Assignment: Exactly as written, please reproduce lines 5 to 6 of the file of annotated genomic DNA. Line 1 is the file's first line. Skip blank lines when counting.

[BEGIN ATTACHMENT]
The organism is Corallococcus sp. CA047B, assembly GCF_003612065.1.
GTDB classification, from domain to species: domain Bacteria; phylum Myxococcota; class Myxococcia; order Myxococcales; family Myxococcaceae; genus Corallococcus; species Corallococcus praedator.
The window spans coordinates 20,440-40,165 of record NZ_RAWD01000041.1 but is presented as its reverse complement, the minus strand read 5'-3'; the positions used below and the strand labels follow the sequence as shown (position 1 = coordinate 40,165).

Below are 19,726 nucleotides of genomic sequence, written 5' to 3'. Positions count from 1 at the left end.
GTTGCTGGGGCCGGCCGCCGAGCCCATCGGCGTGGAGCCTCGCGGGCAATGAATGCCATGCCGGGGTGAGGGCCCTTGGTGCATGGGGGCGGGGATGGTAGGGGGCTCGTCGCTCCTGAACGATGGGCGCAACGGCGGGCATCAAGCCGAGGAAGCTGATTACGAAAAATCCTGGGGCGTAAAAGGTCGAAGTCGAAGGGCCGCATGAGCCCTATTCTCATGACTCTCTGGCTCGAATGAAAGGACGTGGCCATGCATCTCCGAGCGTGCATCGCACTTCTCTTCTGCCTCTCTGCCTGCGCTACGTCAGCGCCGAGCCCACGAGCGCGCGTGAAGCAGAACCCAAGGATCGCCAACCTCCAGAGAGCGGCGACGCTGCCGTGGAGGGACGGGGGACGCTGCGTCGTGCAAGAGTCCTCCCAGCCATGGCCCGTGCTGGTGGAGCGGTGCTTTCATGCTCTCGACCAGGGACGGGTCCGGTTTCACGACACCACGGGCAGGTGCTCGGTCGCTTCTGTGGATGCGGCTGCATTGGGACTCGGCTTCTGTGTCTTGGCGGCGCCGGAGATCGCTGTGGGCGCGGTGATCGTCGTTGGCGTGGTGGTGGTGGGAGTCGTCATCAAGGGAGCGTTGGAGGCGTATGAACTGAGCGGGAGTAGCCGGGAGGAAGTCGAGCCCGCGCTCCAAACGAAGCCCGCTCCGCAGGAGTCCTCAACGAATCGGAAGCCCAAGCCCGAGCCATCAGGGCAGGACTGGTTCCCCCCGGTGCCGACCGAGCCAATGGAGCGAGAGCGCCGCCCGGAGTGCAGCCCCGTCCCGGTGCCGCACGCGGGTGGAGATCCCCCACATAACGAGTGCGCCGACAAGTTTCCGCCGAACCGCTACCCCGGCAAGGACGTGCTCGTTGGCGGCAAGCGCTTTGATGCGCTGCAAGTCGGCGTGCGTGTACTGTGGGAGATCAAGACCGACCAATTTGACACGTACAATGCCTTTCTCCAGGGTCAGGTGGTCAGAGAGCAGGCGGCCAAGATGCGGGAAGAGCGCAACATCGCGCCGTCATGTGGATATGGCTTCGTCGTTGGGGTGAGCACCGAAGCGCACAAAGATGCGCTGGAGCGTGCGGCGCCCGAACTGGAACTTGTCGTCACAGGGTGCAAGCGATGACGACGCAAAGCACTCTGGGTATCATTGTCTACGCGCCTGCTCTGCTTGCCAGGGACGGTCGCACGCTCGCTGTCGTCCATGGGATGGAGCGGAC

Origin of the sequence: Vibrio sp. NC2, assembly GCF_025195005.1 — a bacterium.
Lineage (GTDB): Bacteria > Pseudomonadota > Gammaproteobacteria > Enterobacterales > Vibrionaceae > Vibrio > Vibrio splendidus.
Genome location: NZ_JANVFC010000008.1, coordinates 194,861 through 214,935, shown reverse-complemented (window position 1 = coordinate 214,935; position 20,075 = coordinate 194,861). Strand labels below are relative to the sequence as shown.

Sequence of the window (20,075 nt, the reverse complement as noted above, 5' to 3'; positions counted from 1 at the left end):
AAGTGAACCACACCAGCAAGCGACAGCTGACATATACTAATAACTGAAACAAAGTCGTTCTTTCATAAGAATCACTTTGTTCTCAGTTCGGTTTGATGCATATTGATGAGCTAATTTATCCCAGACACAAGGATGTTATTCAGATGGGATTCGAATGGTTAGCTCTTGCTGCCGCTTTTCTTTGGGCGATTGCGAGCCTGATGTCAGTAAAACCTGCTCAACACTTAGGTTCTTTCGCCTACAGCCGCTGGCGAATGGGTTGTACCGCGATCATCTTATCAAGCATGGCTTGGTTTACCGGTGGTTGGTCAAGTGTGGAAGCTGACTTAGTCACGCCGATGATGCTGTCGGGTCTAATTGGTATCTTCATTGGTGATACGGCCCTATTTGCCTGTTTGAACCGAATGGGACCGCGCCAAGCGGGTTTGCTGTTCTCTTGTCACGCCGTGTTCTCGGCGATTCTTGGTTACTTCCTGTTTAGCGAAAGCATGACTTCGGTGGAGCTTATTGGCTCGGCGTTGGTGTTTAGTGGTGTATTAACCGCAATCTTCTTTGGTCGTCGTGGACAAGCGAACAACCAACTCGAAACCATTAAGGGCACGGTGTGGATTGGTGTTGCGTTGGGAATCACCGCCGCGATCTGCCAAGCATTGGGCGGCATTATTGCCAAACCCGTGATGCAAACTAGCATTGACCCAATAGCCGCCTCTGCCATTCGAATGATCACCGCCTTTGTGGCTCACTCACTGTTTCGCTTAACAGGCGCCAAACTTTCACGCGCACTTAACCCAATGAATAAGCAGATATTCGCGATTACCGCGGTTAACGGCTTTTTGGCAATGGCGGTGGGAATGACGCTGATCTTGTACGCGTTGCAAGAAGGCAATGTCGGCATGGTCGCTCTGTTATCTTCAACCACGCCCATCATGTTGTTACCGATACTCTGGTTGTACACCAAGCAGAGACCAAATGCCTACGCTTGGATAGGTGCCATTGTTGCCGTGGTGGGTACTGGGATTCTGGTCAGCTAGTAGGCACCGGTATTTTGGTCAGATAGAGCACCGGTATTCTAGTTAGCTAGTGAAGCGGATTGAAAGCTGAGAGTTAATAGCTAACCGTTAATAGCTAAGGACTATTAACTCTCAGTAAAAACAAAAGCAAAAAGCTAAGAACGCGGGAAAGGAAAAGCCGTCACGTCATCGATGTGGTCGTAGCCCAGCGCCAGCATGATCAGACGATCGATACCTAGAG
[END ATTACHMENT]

GTTGCTGGGGCCGGCCGCCGAGCCCATCGGCGTGGAGCCTCGCGGGCAATGAATGCCATGCCGGGGTGAGGGCCCTTGGTGCATGGGGGCGGGGATGGTAGGGGGCTCGTCGCTCCTGAACGATGGGCGCAACGGCGGGCATCAAGCCGAGGAAGCTGATTACGAAAAATCCTGGGGCGTAAAAGGTCGAAGTCGAAGGGCCGCATGAGCCCTATTCTCATGACTCTCTGGCTCGAATGAAAGGACGTGGCCATGCATCTCCGAGCGTGCATCGCACTTCTCTTCTGCCTCTCTGCCTGCGCTACGTCAGCGCCGAGCCCACGAGCGCGCGTGAAGCAGAACCCAAGGATCGCCAACCTCCAGAGAGCGGCGACGCTGCCGTGGAGGGACGGGGGACGCTGCGTCGTGCAAGAGTCCTCCCAGCCATGGCCCGTGCTGGTGGAGCGGTGCTTTCATGCTCTCGACCAGGGACGGGTCCGGTTTCACGACACCACGGGCAGGTGCTCGGTCGCTTCTGTGGATGCGGCTGCATTGGGACTCGGCTTCTGTGTCTTGGCGGCGCCGGAGATCGCTGTGGGCGCGGTGATCGTCGTTGGCGTGGTGGTGGTGGGAGTCGTCATCAAGGGAGCGTTGGAGGCGTATGAACTGAGCGGGAGTAGCCGGGAGGAAGTCGAGCCCGCGCTCCAAACGAAGCCCGCTCCGCAGGAGTCCTCAACGAATCGGAAGCCCAAGCCCGAGCCATCAGGGCAGGACTGGTTCCCCCCGGTGCCGACCGAGCCAATGGAGCGAGAGCGCCGCCCGGAGTGCAGCCCCGTCCCGGTGCCGCACGCGGGTGGAGATCCCCCACATAACGAGTGCGCCGACAAGTTTCCGCCGAACCGCTACCCCGGCAAGGACGTGCTCGTTGGCGGCAAGCGCTTTGATGCGCTGCAAGTCGGCGTGCGTGTACTGTGGGAGATCAAGACCGACCAATTTGACACGTACAATGCCTTTCTCCAGGGTCAGGTGGTCAGAGAGCAGGCGGCCAAGATGCGGGAAGAGCGCAACATCGCGCCGTCATGTGGATATGGCTTCGTCGTTGGGGTGAGCACCGAAGCGCACAAAGATGCGCTGGAGCGTGCGGCGCCCGAACTGGAACTTGTCGTCACAGGGTGCAAGCGATGACGACGCAAAGCACTCTGGGTATCATTGTCTACGCGCCTGCTCTGCTTGCCAGGGACGGTCGCACGCTCGCTGTCGTCCATGGGATGGAGCGGAC

Origin of the sequence: Vibrio sp. NC2, assembly GCF_025195005.1 — a bacterium.